The Light Festival itself was less a festival, and more a display of LED art sculptures in the canals. It was interesting and colourful to walk around but I think I could’ve done with an official tour to fully appreciate the pieces to their full extent.

That was Saturday and on Sunday we went back to Dam having decided we wanted to do the Heineken Experience! I took Becky for a whistle-stop tour beforehand, mimicking the route I have taken on walking tours to show her the Weigh House, The Old Church, Dam Square and we even popped into the Erotic Museum (because Dam). It was an overpriced version of The Sex Museum and a little crappier/tackier so I probably wouldn’t recommend but these things are always good for a giggle if you’re playing tourist.

Then we went on to the Heineken Brewery and for 16 euros the tour included 2.5 drinks, a canal taxi back to the edge of the centre and a free Heineken glass (which will be wrapped up and given to someone for Christmas)! We were taught about the history, the ingredients, how the beer is made, bottled and even went on a mini-ride as ‘a day in the life of a Heineken beer’. As a Marketer I really appreciate a good brand and as a tourist I really enjoyed the beer and the fact that there is a PS4, Fifa, a Rugby simulator and other games for guests to experience. Basically it was awesome, so go.


Cold Arms, CIM and a fabulous cookie pizza

Last weekend I had Friday and Monday off to revise and treated myself to Mumford and Sons in between. They played Cold Arms so my relationship with Mumf is complete and then spent the rest of my time chilling with George in Barnsley/preparing for the big CIM exam! We went to our beloved spoons and played top trumps which I really enjoyed because we rarely do normal couple stuff (that’s our normal). Plus spoons is ridiculously cheap compared to Haarlem so we splashed out on dinner and George lost his Five Guys virginity. It was magical.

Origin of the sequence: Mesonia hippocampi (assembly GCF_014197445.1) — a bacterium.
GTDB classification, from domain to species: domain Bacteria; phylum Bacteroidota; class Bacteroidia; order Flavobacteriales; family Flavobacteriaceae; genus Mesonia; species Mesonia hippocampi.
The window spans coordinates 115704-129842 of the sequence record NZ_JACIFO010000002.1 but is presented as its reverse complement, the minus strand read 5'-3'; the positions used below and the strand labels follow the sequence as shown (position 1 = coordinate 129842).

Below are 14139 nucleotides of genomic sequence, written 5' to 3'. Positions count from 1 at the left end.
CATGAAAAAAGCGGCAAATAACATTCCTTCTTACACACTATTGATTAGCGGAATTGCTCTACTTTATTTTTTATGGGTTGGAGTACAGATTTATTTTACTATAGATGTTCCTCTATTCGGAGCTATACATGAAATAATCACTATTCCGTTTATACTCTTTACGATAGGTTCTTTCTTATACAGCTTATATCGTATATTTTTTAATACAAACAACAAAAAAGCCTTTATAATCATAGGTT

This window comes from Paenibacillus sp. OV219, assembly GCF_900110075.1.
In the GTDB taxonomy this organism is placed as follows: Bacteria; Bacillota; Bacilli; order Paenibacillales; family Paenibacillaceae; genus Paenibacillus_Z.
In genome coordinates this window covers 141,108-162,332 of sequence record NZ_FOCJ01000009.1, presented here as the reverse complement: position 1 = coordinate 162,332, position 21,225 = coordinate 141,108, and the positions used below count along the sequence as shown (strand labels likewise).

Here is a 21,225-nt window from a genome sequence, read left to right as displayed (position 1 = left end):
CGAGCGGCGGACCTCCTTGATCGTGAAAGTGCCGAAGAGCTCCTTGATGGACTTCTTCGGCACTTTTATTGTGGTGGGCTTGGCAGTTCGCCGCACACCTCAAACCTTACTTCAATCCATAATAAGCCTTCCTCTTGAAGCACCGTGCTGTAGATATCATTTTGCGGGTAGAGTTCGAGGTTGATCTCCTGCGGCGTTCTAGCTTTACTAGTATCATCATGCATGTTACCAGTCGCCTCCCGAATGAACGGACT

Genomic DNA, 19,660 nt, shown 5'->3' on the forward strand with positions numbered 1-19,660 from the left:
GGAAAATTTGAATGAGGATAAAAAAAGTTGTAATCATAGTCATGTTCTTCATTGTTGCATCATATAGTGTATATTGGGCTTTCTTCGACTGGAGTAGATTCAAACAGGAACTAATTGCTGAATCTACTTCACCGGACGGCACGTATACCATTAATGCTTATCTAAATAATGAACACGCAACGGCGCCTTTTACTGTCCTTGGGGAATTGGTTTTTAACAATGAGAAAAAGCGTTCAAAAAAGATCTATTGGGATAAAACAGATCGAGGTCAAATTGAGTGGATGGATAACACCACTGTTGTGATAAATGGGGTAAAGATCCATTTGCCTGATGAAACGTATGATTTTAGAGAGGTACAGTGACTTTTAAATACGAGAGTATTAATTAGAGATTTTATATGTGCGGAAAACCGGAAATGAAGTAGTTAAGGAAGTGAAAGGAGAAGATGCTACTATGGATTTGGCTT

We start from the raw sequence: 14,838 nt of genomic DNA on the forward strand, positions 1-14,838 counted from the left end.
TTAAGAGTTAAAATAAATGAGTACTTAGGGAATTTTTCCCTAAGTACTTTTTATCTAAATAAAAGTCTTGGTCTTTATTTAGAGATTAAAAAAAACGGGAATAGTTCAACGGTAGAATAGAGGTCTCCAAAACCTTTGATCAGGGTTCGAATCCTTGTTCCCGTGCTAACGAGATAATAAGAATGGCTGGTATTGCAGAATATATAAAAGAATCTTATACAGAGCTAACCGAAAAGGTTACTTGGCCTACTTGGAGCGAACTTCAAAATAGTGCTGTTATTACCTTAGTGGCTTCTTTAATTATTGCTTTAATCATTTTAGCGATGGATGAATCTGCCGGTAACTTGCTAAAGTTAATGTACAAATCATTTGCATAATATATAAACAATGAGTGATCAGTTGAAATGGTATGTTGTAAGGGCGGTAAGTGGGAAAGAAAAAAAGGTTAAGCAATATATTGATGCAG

Tuesday morning I felt prepared and ready, but come 5pm post the three hour exam, my CIM fate is no more clear ha. Ethical Marketing is officially my new arch nemesis and I never want to see a framework ever again. I’m going to try and forget about it until March when the results come out as there’s not a lot I can do now…I can cross that bridge when it comes to it.Back in Peterborough I met with Ellie and Alex (who I used to live with) for dinner at Wildwood after the exam. It was really nice to catch up but I wasn’t amazed by the food. As a result we had to travel across town to get a cookie pizza and this soon made me completely forget about Ethical Marketing and remember to instead focus on how amazing desserts are.

Also it’s December now so I got a Marvel advent calendar and can have chocolate for breakfast EVERYDAY 💪🏼 


So many treats

Last week I invested a lot of time in CIM, and when you have lots of CIM to do it must be balanced with treats…

Those treats included watching first dates, a couple of documentaries, face timing the fam and shopping on my lunch break. I bought a new outfit, a hotdog from the market, a pork burger that came pre-wrapped in bacon and a Berliner (that’s the giant donut I got as a well done for the revision I was yet to start). I love being in walking distance of the shops but I don’t think weekends alone are cost effective for my bank balance.

You may be wondering why I included the documentaries in the “treats” section but I am rather enjoying them right now. I watched Culture High and am now pro-marijuana selling (not buying) as I think we could make a hell of a lot of tax on it! And then I watched “Dear Zachary” – a super sad video but if you have time definitely worth a watch.

Not much to report whilst CIM deadlines are looming but the countdown to Halloween has begun as George will be visiting to explore a bit more 😁😁!